Thursday, 4 June 2009

When giving to charity is not really giving

I know we at Make it and Mend it have a bit of a tendency to rant about television presenters - but this time our rant is in support of one - Mary Portas. Mary, the retail wizard behind Harvey Nics and the scourge and salvation of small clothing retailers, has turned her attention to charity shops in her latest programme, 'Mary Queen of Charity Shops'.

All you vintage fashion lovers don't have to be sold on the merits of charity shops and many of us get a bit of a warm glow when we take a bagful of goodies round to our local store after a therapeutic declutter session.

However the first of Mary's programmes, broadcast this week, was a revelation. Behind the scenes in a typical store, the army of (usually elderly) helpers has to sort through indescribably horrendous crap to find anything worth selling. People drop off black bin bags with stuff that you would want on the end of a ten foot barge pole in order to confine to a bonfire. Used sanitary towels, nappies, dirty knickers, dead mice, filthy old damaged trainers, smelly socks are all in a day's work for the beleagured charity volunteer to sift through. The percentage of goods able to be put on display in a store (let alone actually sell) is miniscule - under 10% in some areas and the stores have to pay for rubbish to be cleared away. So, in many instances, people's gifts to charity actually end up costing the charity money.

If this behaviour is the norm, then "Charity" is a misnomer. Instead of making a donation, giving a gift, making an offering, all of which imply some sort of good intention or sacrifice, many people are usng charity shops as an alternative to putting out the rubbish. Clearly they are not seriously considering whether the items offered up are saleable - if they believe that the people who buy from charity shops have such low standards it is a very sad indictment of the human race.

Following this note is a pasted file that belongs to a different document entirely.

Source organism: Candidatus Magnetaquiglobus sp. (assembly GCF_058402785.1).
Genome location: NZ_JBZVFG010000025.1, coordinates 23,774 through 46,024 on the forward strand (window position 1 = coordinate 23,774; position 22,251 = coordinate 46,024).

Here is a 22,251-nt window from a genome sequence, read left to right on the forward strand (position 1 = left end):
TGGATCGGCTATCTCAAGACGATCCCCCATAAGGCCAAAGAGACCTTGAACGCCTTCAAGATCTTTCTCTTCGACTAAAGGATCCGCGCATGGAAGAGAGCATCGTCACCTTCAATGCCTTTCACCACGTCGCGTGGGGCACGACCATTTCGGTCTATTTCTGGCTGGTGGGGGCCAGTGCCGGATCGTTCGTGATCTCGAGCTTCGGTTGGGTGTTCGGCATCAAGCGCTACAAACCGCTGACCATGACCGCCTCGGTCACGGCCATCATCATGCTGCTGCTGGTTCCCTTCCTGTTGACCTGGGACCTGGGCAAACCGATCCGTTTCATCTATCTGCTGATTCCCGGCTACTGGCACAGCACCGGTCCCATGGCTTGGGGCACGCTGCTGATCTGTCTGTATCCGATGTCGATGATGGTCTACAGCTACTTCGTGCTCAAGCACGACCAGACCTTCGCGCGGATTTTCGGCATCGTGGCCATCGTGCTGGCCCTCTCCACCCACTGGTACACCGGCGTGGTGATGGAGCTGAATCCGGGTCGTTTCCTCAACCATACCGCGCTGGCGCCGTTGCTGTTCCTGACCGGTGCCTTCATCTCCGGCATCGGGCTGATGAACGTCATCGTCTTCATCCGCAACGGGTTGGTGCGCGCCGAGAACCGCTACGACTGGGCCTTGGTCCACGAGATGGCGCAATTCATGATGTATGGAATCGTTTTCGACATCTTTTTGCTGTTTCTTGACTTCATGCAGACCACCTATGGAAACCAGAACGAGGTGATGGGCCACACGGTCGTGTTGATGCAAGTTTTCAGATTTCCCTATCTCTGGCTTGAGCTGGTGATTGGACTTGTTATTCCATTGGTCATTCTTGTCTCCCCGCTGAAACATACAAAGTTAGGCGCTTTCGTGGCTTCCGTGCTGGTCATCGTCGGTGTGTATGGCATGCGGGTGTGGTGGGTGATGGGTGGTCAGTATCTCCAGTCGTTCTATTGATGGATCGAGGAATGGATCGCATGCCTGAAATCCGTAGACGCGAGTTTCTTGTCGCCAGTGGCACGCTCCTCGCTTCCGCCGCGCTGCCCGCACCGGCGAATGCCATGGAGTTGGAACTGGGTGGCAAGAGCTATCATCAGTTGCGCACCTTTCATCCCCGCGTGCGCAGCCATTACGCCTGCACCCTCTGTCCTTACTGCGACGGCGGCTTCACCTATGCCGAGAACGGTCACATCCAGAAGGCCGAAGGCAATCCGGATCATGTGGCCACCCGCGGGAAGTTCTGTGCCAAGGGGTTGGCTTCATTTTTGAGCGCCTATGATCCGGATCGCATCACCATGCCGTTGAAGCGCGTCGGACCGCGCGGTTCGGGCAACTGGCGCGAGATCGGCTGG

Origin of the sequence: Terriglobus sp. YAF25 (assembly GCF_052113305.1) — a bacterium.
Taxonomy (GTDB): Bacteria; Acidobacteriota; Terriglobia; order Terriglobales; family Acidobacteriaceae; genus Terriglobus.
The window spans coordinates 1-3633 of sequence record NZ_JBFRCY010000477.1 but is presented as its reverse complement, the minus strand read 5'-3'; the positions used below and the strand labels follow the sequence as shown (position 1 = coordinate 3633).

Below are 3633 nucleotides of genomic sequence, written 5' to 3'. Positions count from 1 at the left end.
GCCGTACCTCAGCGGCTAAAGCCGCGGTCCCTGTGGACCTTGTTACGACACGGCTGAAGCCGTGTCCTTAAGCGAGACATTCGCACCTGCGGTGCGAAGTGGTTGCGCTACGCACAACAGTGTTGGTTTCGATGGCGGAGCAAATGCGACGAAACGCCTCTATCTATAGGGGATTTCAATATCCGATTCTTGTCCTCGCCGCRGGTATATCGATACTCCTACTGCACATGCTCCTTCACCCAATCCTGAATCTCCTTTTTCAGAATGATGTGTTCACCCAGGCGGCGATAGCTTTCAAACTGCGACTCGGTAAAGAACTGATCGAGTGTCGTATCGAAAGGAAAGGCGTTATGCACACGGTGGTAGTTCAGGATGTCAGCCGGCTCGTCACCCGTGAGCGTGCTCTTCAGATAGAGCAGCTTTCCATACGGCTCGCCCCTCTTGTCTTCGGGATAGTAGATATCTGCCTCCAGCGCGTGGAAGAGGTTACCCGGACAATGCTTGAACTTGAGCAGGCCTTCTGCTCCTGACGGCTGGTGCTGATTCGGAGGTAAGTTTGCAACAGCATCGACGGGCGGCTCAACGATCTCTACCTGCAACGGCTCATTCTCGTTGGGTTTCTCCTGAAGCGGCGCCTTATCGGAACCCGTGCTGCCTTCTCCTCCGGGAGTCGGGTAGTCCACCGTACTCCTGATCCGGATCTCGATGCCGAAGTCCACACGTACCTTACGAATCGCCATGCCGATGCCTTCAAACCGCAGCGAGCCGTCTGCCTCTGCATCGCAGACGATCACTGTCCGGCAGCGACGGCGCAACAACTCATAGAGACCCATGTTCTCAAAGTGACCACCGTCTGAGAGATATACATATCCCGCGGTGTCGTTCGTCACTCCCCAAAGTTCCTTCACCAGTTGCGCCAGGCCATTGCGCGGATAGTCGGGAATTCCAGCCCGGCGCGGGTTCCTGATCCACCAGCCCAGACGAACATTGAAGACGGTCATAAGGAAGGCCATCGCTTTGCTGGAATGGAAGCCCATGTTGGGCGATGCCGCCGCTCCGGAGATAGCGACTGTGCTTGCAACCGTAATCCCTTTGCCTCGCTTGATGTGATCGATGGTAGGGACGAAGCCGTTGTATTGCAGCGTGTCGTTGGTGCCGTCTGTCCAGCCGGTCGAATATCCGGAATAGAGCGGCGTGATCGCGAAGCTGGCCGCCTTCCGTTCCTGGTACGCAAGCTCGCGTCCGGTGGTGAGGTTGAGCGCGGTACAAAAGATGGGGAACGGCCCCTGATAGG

My suspicion is that most people don't actually stop to think. Their assumption is that instead of consigning an item to the rubbish, it is worth sending it via the charity shop just in case someone might want it. They don't stop to think of the poor dears who have to empty the binbags (sometimes with rubber gloves and long 'grabbers') but bask in a general feeling of satisfaction, based on their decluttering efforts and an unfounded assumption that someone in the local area will be glad of the filthy detritus they have cast off. As Mary pointed out, the fact that the charities post plastic bags like binbags through the doors, conveys an impression that the items to be put inside are akin to rubbish.

If instead, (as Ms Portas unsuccessfully tried to convince the Orpington locals in episode one) people were to see making a donation to a charity shop as akin to donating money - giving something of instrinsic value that imples some sacrifice, things would be very different.

So all you well-intentioned people, please stop to think before you fill that bag up and dump it on your doorstep or the in the doorway of your local thrift store, and ask yourself if seriously you would expect another human being to see value in the contents. Go back to your wardrobe, have another root around and choose one or two things that you think there is a possibility you might still want to wear yourself (an outfit that looks good, was quite expensive but is just too tight now?) and instead of letting it languish (it will never fit you again and you know that really, don't you!) give it up and let someone else enjoy it. That is charitable giving

Oh and please make sure anything you give is CLEAN!!!!!

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